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Old 10-19-2018, 07:09 AM
rswapp rswapp is offline
Join Date: Oct 2018
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Originally Posted by Qsilver7 View Post
You don't mention if you checked the coolant level sensor...which is not the "float" that you see when you undo the tank's lid (yes, it does fool many owners).

The sensor is screwed in from the bottom and is probably in a "dry" well (if like the expansion tanks since the m60-m62tu engines.

See #3 in the diagram below...and also check if the electrical harness (#6) is plugged in correctly to the sensor:

For example, in the pic below of an e39's expansion tank split can see the float (it's goldish-tan in the 1st pic) in its normal "full" location inside the tank...and the "level sensor" is sitting to the far right (just below the split-opened tank). Again, the level sensor screws up inside a dry well in the tank...which is near the bottom of the float mechanism inside the tank. You can also see a "staple" sitting on a circular magnet in the bottom part of the float. I believe magnetism is somehow used to communicate the level of fluid in the tank to the level sensor. As the fluid lever drops inside the tank, the float lowers closer to the level sensor...and when the low point is reached, the proximity of the bottom of the float to the level sensor triggers the warning (see the 2nd image below):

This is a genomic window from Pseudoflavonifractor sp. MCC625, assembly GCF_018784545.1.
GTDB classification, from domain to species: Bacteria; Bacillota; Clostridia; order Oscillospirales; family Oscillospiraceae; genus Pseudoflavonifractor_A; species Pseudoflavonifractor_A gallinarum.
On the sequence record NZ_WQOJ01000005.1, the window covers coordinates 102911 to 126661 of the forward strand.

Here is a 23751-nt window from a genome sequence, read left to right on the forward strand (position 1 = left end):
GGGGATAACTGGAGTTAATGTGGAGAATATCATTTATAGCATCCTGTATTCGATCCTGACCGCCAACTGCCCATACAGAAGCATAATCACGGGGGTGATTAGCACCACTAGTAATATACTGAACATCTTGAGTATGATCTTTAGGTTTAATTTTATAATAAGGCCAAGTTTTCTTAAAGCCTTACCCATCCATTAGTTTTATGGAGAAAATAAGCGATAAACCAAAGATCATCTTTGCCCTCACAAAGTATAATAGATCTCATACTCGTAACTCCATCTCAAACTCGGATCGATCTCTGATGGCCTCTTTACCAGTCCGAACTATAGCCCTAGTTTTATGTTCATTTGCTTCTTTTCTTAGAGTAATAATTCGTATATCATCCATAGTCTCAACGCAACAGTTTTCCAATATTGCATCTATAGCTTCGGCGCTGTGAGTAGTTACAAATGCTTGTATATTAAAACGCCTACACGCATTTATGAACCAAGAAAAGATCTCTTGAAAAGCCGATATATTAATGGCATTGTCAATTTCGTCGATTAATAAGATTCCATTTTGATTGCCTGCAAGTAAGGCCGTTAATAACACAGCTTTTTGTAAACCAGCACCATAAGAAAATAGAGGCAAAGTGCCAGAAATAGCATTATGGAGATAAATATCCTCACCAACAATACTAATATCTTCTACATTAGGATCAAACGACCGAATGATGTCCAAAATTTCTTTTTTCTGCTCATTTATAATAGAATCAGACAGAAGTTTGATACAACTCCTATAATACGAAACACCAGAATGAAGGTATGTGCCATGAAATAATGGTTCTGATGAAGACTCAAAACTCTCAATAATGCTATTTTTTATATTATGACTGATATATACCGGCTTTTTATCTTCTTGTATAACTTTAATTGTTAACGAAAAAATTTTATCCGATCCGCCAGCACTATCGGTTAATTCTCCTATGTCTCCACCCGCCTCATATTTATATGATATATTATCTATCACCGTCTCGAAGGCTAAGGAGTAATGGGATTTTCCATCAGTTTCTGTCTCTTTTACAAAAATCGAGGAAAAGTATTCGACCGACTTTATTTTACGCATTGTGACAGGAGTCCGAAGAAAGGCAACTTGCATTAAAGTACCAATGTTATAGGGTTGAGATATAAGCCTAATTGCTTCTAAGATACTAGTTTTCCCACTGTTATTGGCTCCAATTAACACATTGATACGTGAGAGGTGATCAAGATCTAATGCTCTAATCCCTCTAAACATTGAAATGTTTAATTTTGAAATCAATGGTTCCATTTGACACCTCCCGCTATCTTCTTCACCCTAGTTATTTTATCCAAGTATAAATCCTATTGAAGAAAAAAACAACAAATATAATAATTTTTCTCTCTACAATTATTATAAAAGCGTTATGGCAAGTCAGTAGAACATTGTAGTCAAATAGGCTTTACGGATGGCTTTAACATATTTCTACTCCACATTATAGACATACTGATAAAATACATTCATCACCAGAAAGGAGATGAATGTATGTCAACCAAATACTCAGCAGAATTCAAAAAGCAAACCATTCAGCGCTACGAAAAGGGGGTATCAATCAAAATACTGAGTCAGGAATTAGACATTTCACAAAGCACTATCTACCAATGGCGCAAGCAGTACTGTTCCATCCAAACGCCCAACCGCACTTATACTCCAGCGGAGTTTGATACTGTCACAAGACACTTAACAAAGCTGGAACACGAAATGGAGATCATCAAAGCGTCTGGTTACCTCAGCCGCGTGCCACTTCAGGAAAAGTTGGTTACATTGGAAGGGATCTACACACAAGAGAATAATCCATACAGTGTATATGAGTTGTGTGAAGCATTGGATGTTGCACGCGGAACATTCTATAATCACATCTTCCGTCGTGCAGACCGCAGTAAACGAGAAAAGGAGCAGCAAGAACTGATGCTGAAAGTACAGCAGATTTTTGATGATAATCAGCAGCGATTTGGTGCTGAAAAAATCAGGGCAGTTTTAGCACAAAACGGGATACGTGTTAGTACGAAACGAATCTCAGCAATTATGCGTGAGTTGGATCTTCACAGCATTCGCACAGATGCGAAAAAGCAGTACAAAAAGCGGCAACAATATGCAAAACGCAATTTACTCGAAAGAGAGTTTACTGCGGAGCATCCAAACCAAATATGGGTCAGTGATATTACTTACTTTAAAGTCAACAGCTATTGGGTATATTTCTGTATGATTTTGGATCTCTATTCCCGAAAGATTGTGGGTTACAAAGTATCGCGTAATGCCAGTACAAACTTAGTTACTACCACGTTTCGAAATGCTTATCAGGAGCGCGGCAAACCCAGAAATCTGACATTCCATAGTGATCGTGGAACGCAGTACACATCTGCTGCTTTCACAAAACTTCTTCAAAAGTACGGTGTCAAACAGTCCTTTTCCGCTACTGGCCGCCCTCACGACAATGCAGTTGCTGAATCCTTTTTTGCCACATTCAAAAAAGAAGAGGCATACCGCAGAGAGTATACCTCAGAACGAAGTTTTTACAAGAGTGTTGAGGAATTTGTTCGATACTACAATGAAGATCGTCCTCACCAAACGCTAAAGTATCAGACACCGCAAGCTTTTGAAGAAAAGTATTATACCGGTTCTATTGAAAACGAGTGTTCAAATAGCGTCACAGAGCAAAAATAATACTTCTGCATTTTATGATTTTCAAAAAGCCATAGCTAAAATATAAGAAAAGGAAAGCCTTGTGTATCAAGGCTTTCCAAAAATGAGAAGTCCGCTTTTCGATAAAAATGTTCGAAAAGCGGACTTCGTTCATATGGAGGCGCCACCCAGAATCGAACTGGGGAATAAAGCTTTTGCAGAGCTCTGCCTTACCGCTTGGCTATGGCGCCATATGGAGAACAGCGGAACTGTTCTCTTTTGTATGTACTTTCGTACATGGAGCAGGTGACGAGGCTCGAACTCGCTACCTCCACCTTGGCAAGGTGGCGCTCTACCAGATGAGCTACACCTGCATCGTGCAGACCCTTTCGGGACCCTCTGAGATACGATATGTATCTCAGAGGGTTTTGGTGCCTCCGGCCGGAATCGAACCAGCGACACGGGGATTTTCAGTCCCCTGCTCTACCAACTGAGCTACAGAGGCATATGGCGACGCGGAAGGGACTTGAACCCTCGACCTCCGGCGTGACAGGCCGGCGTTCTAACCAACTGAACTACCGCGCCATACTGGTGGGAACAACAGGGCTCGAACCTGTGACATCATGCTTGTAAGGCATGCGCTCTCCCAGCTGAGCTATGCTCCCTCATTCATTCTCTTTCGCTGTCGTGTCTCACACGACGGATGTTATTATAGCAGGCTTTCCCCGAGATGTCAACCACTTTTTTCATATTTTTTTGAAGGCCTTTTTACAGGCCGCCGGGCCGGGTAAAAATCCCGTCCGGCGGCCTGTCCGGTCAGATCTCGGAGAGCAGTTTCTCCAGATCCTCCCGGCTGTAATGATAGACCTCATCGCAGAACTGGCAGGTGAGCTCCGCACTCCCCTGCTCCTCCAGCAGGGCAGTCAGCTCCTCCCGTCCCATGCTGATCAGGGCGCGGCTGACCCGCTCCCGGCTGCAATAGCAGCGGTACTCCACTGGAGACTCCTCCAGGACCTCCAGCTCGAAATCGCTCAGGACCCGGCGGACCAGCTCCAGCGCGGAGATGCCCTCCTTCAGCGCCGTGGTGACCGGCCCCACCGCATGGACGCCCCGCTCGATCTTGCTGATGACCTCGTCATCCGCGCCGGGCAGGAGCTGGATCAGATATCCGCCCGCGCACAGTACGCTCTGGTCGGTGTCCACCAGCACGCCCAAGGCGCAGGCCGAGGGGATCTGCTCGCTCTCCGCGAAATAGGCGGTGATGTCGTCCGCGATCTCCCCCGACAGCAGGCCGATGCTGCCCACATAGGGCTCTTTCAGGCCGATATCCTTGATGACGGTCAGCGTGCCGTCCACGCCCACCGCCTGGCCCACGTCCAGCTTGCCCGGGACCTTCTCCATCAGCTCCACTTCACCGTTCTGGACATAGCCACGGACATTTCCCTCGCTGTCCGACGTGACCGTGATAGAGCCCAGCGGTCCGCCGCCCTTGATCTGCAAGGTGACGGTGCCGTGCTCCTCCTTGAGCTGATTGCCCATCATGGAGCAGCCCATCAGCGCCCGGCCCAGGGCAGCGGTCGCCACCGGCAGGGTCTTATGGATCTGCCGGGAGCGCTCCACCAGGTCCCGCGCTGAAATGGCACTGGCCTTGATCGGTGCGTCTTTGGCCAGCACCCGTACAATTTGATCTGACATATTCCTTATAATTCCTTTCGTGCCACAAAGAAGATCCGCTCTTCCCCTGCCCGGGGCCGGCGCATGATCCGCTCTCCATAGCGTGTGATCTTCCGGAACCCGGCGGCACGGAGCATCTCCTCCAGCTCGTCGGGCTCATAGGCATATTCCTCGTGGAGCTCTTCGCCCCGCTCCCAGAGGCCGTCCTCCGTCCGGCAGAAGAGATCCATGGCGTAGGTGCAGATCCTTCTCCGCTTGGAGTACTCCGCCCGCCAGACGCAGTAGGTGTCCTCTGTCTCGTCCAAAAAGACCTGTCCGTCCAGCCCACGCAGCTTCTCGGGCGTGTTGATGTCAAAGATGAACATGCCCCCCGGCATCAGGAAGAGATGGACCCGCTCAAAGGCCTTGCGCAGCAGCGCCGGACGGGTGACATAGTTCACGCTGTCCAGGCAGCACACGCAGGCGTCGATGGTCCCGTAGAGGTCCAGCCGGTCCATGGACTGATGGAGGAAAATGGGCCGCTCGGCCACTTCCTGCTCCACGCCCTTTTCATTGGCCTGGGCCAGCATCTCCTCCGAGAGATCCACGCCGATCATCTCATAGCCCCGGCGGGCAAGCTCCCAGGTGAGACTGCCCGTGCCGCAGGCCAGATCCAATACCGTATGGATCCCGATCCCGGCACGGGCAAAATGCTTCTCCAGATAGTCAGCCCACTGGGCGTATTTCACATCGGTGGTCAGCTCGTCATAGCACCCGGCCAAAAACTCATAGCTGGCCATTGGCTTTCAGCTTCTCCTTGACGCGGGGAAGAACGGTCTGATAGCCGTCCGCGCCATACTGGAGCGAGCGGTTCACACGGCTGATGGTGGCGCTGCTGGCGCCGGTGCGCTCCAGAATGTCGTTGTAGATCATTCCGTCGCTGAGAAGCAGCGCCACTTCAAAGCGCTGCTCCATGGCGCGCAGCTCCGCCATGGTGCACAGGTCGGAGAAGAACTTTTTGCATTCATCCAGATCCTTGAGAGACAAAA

(all images below: courtesy of Bluebee)

In this last image can see that the internal "float" is at the very bottom of its range as if the tank was can see that the bottom half which contains the also surrounding the "dry well" that the level sensor is screwed into...thus my assumption that the magnet is how the coolant level sensor recognizes that the tank is not full.

If for some reason your level sensor has gone bad...or the bottom half of your float is still down near the level sensor (are you sure your float is intact) need to check the coolant level sensor or its electrical harness.

It just amuses me to see how many people don't know what or how a magnetic reed switch works. The Magnet operates the reed switch which is the coolant level sensor. It operates like a door alarm switch where you have a fixed magnet and a fixed switch. As the magnet gets into the proper proximity of the switch it either opens or closes the switch depending on if it's a NC or NO switch. Pretty easy circuit to understand. So it's not the magnet that is communication with the system but the magnet is operating the reed switch that then tells the system if the coolant is low or okay.
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